Sudden changes in SLIFE’s document processing guidelines also posed difficulties for DAAM, forcing officers to adjust to the new directives immediately. This contributed to the delay in the document processing of various USG units since additional requirements were now needed.

Despite these being brought up, Abad ensures that changes in the department’s workflow and increase in manpower will be enough to address the needs of the various USG units. For instance, DAAM has grown to have 87 members since the last AY, with 12 to 15 officers per committee. To ensure that each member is well-versed with the department’s operations, all of them are required to undergo a “rigorous training session” before being accepted and to attend process orientation workshops. Ang also shares that the OSEC subunit has created initiatives that would allow the officers to engage with one another.

DAAM has also extended its communication channels to Telegram to lessen miscommunication and delayed replies. There, the department launched a project titled Coll Me, a group chat for all project units. Project heads for each activity, along with their corresponding officers in charge, are included in the group chat. Each officer also has an assigned document and is designated as the point person for any assignment concerns.

DAAM also recently established two new committees: the MOA Screening Team and the Publications Review Team.

While the latter team was created to cross-check publication materials that would be posted on social media pages, the committee is still being built.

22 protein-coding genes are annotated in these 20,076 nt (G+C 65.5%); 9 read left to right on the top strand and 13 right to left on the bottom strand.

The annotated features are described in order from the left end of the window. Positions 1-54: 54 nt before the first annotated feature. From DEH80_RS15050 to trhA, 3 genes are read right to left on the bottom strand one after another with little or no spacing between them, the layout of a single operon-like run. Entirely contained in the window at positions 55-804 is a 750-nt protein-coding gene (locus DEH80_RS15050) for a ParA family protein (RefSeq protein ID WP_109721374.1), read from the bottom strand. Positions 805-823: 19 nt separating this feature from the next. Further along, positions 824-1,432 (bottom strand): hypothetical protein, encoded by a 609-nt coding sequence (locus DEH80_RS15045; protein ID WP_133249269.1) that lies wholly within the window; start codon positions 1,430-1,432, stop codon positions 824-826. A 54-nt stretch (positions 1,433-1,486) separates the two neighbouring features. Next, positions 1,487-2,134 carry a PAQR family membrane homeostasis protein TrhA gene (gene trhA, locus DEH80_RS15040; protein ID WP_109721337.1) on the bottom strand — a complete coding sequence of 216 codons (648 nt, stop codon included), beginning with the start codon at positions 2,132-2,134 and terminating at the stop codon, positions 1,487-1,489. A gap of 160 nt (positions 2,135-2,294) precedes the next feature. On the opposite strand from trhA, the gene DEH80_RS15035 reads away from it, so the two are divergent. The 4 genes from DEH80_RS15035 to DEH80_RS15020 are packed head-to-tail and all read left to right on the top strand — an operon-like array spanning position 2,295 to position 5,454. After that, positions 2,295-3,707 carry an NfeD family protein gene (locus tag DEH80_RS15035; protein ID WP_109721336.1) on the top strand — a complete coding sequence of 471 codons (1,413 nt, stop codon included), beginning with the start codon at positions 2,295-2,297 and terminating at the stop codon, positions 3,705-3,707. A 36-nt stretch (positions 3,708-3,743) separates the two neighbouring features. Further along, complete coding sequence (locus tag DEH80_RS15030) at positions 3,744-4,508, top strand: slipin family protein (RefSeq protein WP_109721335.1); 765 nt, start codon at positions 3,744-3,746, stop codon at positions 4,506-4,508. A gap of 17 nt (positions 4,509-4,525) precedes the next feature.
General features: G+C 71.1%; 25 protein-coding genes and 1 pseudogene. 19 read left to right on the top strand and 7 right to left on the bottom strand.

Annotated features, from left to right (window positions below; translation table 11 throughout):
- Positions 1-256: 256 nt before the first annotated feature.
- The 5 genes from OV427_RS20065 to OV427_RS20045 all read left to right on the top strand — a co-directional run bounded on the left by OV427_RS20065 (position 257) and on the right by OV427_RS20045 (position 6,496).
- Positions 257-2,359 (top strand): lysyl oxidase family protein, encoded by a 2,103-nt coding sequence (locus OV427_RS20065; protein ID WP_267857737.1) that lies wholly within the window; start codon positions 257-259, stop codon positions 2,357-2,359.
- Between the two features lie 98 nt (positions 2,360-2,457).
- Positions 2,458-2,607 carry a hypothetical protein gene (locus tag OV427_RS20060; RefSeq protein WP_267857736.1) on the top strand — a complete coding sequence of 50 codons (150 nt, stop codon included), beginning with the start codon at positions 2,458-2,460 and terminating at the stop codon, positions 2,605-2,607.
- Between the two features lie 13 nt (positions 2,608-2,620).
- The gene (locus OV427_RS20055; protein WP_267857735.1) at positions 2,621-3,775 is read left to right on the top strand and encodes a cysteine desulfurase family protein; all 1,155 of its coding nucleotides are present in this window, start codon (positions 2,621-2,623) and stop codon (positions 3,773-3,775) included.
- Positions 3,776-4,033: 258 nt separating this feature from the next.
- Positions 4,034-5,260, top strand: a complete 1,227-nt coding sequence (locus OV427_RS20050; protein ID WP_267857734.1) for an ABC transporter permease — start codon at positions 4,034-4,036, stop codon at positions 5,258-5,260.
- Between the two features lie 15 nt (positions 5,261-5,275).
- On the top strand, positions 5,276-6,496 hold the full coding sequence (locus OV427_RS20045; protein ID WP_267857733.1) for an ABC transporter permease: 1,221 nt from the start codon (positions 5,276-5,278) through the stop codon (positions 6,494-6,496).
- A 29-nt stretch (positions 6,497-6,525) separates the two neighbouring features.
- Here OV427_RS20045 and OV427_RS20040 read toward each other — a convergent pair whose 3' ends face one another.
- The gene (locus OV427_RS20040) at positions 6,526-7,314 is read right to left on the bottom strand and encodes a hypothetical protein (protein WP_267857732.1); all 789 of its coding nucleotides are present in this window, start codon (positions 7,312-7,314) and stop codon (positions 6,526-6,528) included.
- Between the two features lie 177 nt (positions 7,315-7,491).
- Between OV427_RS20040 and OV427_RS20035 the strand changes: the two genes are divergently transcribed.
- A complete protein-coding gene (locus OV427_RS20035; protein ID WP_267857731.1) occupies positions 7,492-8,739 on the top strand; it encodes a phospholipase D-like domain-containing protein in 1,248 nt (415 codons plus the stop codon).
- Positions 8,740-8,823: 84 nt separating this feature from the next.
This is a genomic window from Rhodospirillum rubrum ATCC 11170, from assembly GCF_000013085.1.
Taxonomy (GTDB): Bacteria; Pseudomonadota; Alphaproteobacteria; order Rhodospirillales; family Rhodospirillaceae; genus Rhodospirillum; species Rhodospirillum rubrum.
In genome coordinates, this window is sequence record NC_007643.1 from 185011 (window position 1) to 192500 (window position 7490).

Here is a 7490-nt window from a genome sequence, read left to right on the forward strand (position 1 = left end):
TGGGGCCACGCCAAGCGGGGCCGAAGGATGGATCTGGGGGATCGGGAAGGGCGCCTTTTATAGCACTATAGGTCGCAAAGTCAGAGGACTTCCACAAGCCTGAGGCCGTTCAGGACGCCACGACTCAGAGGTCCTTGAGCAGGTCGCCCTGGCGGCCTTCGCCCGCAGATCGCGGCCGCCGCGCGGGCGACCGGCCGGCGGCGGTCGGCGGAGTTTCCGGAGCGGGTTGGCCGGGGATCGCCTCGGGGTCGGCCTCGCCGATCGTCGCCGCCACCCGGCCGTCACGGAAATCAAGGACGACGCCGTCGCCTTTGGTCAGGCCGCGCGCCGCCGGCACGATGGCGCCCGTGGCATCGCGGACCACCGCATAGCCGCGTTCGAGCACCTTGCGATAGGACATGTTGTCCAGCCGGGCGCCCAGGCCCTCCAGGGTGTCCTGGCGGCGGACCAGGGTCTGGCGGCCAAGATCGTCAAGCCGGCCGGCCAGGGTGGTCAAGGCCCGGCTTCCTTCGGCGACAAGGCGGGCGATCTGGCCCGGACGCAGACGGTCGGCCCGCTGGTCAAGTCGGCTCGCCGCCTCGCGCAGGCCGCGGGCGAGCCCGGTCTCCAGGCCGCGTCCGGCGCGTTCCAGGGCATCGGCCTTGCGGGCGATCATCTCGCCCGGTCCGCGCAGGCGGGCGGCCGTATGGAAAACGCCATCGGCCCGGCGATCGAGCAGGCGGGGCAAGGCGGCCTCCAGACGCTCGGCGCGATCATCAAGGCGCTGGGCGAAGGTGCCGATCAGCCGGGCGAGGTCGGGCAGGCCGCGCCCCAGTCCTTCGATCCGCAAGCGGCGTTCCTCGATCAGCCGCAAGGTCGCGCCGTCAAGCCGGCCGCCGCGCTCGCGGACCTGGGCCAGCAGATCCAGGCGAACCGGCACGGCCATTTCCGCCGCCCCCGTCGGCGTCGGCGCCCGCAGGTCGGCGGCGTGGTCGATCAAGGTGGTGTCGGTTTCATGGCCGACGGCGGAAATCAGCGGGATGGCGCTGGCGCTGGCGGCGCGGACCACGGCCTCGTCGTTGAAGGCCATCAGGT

Meanwhile, Abad stresses that the creation of the MOA Screening Team is crucial to DAAM’s essential functions. They will be handling the centralized database for all external partners and a process flowchart to aid members in visualizing the step-by-step procedures DAAM follows.

In trying to achieve their goal of ensuring maximum engagement with other USG units, the department will also be posting a feedback form to aid DAAM in knowing where they could improve on.

“Apart from us giving [project heads] the processes of DAAM, it’s really important din to hear what they have to say and what their common problem is, so we could really address their concerns,” Abad explains.

The future for DAAM

While she is confident in the newly implemented processes of this AY, the DAAM chairperson confesses that there are still areas to improve on. Despite their improved operations, Abad recognizes that there still are instances wherein some emails or documents are overlooked. To avoid this, DAAM plans to automate its documentation and approval processes. A partnership with the La Salle Computer Society is currently in the works, as the department plans to create a website to ease the load handled by members and project heads.

Ultimately, Abad envisions DAAM to have a stable workflow and committed officers.

“I get that it can be overwhelming…but one thing we really want for all the officers staying in DAAM is for them to find the purpose of what they’re doing for the student body and how we affect the projects that the units are launching,” the department chairperson ends.

*Names with asterisks (*) are pseudonyms

By Julianne Cayco

By Dustin Albert Sy